Tuesday March 22, 2016
A crucial problem in news media coverage of the Syrian civil war has been how to characterize the relationship between the so-called “moderate” opposition forces armed by the CIA, on one hand, and the Al Qaeda franchise Al Nusra Front (and its close ally Ahrar al Sham), on the other. But it is a politically sensitive issue for US policy, which seeks to overthrow Syria’s government without seeming to make common cause with the movement responsible for 9/11, and the system of news production has worked effectively to prevent the news media from reporting it fully and accurately.
The Obama administration has long portrayed the opposition groups it has been arming with anti-tank weapons as independent of Nusra Front. In reality, the administration has been relying on the close cooperation of these “moderate” groups with Nusra Front to put pressure on the Syrian government. The United States and its allies–especially Saudi Arabia and Turkey–want the civil war to end with the dissolution of the government of Syrian President Bashar al-Assad, who is backed by US rivals like Russia and Iran.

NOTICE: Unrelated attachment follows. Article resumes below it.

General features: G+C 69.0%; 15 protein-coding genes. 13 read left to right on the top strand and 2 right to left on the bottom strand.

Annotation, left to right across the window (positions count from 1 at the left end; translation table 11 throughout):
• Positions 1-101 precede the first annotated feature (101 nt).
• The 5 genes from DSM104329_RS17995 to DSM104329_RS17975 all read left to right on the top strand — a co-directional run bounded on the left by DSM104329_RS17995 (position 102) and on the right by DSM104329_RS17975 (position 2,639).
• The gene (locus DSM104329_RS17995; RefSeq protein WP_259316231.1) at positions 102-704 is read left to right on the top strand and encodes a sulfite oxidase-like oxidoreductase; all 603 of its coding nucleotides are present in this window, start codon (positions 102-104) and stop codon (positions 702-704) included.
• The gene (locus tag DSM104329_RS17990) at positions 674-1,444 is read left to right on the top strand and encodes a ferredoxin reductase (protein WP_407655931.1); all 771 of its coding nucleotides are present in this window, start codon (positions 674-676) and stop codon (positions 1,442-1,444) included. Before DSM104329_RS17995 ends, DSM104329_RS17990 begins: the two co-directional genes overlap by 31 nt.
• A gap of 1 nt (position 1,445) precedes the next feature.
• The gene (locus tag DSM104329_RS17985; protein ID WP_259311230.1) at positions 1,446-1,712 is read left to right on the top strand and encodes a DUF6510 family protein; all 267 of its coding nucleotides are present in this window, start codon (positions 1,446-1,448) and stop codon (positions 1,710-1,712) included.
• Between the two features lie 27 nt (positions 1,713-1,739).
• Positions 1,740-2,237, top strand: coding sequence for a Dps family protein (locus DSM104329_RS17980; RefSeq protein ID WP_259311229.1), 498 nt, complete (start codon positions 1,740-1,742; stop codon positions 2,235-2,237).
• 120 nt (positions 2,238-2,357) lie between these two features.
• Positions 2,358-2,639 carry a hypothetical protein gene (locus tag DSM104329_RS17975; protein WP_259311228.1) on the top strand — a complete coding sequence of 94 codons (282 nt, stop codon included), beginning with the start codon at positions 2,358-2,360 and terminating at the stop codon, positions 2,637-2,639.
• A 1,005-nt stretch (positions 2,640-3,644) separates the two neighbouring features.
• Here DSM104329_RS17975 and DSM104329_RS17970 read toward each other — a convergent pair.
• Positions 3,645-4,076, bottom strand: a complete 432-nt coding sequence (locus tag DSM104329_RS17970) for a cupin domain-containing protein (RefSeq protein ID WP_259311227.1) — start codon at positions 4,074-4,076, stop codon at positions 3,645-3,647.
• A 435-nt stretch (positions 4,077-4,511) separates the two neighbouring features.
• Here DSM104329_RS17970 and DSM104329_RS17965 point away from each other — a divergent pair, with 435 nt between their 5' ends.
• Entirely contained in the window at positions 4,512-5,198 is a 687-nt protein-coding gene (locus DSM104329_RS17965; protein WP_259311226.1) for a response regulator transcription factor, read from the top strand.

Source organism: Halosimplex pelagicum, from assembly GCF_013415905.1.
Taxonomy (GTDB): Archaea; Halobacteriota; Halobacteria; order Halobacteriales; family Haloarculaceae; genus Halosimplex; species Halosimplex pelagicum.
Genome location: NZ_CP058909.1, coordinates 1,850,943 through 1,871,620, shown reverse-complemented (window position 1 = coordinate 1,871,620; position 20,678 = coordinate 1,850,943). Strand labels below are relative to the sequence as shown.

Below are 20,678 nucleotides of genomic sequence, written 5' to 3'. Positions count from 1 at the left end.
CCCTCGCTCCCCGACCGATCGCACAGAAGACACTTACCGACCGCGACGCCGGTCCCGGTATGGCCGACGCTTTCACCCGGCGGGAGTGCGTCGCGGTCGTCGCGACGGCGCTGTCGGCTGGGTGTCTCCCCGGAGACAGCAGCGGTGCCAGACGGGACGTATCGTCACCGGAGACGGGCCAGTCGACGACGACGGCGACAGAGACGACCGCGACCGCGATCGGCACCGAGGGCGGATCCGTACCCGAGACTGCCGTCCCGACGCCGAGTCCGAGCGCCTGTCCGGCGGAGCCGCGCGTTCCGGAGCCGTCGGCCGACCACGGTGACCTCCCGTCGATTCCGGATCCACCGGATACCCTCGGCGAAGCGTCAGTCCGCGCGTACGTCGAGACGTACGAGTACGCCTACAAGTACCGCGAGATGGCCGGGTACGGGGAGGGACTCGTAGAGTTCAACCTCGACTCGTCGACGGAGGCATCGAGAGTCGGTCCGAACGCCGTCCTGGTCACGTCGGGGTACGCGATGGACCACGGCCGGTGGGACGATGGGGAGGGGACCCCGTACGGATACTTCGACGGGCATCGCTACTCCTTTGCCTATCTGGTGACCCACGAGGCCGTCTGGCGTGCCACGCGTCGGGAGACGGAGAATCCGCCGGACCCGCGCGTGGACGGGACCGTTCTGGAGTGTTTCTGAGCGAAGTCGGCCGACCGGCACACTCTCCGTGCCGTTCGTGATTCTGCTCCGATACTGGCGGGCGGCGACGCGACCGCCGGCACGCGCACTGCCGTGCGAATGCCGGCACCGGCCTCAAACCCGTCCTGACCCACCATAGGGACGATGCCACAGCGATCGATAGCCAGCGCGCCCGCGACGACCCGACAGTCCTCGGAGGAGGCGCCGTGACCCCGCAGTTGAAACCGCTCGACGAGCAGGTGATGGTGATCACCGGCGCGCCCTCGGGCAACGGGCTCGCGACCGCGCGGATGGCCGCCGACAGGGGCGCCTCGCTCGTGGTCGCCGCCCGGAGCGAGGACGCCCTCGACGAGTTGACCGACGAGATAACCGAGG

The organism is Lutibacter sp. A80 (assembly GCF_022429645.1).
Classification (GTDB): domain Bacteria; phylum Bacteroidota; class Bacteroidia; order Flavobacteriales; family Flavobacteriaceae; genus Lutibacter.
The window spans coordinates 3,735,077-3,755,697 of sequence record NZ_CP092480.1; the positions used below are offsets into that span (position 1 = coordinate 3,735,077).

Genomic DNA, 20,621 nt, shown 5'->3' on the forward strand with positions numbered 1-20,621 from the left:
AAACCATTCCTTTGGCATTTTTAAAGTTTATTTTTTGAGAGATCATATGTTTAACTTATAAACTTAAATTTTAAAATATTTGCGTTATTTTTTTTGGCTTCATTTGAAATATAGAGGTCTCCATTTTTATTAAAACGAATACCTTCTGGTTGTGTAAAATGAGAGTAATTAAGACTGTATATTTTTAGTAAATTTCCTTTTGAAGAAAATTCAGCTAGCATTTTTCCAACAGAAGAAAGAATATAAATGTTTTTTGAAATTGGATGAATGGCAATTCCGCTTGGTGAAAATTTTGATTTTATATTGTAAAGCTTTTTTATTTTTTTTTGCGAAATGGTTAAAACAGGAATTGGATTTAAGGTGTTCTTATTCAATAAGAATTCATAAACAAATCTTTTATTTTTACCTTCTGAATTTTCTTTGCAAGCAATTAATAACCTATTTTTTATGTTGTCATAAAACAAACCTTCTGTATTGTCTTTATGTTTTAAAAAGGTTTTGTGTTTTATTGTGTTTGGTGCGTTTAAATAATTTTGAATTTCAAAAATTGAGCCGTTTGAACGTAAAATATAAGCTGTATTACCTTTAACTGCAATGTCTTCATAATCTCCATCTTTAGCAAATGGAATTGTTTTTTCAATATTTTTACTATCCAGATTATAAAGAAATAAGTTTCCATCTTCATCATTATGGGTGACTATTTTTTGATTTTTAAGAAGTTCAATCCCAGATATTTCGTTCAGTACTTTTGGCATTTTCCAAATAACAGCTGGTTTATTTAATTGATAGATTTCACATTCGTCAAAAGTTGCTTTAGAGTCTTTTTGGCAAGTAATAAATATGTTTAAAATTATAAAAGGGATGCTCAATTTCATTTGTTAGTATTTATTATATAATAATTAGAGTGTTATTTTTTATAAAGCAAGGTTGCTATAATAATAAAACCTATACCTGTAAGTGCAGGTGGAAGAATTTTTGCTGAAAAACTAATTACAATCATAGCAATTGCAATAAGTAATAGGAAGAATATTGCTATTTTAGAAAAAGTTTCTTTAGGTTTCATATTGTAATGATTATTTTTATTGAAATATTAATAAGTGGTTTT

Reflecting the fact that Nusra Front was created by Al Qaeda and has confirmed its loyalty to it, the administration designated Nusra as a terrorist organization in 2013. But the US has carried out very few airstrikes against it since then, in contrast to the other offspring of Al Qaeda, the Islamic State or ISIS (Daesh), which has been the subject of intense air attacks from the US and its European allies. The US has remained silent about Nusra Front’s leading role in the military effort against Assad, concealing the fact that Nusra’s success in northwest Syria has been a key element in Secretary of State John Kerry’s diplomatic strategy for Syria.